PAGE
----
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poppy
Posted on 2008.11.11 at 16:37
where am I: it's cold in my room.
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My father was born on July 15, 1928, so he was twelve years old when Pearl Harbor was attacked and the US officially entered the Second World War. According to family stories, he was about thirteen when he first tried to join the Navy. When he was fifteen, he managed to get accepted by using an older friend's identification.

He got stationed on a ship and had been there for some time when he heard his REAL name called. Needless to say he was plenty scared about that, and I'm sure fears of court-martial or worse went through his head. His commanding officer called him aside, and told him he didn't know whether to throw him out or pin a medal on him. I'm not sure what happened immediately after that, but he definitely wasn't court-martialled or thrown out. He ended up staying in the Navy, stationed on ships in both WWII and Korea. He only left because his being in harm's way so much was extremely stressful for my mother.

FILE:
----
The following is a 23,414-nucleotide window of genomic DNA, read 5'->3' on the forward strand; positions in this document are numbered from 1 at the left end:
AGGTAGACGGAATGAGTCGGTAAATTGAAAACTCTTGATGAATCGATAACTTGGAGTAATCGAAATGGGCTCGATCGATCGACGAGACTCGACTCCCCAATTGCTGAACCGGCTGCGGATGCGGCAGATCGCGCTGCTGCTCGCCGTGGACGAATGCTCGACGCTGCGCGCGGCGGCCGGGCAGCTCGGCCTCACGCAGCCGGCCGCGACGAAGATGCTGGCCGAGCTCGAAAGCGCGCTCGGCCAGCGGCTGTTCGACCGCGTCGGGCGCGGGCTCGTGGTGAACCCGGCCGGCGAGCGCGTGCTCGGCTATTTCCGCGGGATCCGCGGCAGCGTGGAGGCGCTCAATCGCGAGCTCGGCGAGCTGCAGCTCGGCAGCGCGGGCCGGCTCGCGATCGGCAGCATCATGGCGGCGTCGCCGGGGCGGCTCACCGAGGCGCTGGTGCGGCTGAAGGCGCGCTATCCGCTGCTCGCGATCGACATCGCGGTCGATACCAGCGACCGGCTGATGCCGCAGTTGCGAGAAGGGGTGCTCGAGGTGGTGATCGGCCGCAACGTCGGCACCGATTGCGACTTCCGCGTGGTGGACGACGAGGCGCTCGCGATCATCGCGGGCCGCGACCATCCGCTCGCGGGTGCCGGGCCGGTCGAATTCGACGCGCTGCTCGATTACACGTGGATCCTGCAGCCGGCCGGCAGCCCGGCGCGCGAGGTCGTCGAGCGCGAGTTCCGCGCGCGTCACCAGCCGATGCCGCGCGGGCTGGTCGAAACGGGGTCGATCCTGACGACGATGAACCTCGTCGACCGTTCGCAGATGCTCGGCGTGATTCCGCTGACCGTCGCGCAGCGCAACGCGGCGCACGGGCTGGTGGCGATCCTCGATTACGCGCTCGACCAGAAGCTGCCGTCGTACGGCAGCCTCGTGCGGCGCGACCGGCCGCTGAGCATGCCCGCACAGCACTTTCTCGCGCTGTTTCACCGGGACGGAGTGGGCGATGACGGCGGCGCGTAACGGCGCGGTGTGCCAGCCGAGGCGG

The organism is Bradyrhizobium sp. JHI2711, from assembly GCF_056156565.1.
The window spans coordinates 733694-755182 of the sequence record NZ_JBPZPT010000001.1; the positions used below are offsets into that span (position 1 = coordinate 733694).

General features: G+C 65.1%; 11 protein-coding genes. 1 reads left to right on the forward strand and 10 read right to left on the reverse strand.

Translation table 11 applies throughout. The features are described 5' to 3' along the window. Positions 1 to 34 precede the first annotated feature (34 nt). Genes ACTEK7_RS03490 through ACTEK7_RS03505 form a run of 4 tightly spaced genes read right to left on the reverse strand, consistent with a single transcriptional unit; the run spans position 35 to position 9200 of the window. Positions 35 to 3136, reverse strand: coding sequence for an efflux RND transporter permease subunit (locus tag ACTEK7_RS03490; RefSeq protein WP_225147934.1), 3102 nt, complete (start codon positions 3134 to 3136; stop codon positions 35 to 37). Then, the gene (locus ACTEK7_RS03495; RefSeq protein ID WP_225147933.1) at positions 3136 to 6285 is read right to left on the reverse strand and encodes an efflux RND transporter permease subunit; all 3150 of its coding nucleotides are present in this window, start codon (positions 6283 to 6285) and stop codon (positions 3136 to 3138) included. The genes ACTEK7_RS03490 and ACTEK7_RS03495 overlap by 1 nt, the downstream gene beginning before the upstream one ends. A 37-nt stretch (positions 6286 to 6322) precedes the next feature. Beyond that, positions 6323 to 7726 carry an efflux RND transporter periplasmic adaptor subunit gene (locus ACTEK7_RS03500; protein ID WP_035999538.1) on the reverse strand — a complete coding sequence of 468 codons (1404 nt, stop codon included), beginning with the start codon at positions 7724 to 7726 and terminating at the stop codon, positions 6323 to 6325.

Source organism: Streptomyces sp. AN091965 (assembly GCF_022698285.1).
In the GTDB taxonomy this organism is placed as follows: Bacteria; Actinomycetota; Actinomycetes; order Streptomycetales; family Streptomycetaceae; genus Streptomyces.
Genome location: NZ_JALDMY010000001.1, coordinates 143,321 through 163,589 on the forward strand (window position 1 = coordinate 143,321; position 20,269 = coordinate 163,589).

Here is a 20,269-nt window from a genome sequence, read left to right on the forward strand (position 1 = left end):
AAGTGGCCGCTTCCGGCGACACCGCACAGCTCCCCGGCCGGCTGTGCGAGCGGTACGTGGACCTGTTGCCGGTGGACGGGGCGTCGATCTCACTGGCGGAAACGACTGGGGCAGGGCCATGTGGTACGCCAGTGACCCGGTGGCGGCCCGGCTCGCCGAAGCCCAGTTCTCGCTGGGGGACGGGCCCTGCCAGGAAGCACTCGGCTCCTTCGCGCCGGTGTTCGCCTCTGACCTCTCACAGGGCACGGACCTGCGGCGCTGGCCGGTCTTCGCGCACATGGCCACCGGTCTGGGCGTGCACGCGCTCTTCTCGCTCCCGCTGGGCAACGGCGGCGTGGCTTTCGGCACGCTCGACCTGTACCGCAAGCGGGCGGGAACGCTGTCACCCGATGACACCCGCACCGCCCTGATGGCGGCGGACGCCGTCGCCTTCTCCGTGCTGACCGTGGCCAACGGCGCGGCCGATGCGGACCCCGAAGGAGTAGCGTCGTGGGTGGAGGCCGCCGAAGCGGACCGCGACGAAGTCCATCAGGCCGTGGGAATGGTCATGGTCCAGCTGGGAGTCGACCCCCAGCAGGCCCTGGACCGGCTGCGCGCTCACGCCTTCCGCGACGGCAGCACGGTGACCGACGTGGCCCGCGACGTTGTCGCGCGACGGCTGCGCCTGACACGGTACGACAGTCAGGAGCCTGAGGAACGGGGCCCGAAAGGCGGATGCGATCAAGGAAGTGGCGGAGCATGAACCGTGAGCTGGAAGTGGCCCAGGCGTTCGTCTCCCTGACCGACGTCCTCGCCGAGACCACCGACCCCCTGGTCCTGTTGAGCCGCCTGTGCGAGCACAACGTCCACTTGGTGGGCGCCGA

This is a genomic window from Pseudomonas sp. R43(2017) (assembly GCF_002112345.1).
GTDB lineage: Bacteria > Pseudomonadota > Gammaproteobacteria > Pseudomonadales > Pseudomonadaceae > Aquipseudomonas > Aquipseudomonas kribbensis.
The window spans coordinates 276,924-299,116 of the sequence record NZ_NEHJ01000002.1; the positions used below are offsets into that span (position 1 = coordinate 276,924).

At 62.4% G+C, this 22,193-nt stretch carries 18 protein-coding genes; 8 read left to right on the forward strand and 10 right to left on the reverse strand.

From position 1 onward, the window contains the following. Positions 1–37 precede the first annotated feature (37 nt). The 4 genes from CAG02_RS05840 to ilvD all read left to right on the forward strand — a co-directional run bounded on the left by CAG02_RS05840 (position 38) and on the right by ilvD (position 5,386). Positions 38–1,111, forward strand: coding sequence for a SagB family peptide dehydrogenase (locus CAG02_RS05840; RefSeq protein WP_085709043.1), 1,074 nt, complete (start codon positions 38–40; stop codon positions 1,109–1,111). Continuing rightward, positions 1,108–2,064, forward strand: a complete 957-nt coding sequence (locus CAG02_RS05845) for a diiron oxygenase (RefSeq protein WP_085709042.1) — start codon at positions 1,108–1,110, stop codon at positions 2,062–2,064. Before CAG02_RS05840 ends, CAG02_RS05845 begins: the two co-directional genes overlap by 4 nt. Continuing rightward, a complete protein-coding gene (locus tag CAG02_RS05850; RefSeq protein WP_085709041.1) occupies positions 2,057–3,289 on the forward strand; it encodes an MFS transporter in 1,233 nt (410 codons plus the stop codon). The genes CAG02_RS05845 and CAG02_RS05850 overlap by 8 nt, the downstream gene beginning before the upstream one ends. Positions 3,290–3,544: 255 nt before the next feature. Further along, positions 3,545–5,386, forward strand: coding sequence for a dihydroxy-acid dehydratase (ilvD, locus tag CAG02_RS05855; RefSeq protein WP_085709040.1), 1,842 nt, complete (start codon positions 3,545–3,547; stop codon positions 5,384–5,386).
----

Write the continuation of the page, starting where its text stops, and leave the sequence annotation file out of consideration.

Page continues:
Later in life he went back and worked for the Navy doing quality control. When he died in 1989, he was buried at Quantico National Cemetery, with full military honours, including a 21-gun salute. I didn't understand the meaning behind an honour like that, and back then it disturbed me, because I took it to mean a glorification of war. I've since learned otherwise, that a military burial, with its bugles and guns and salutes, is a great big giant thank you to the soldiers and sailors. It doesn't glorify war, it laments it. At least that's how I feel now that I'm older.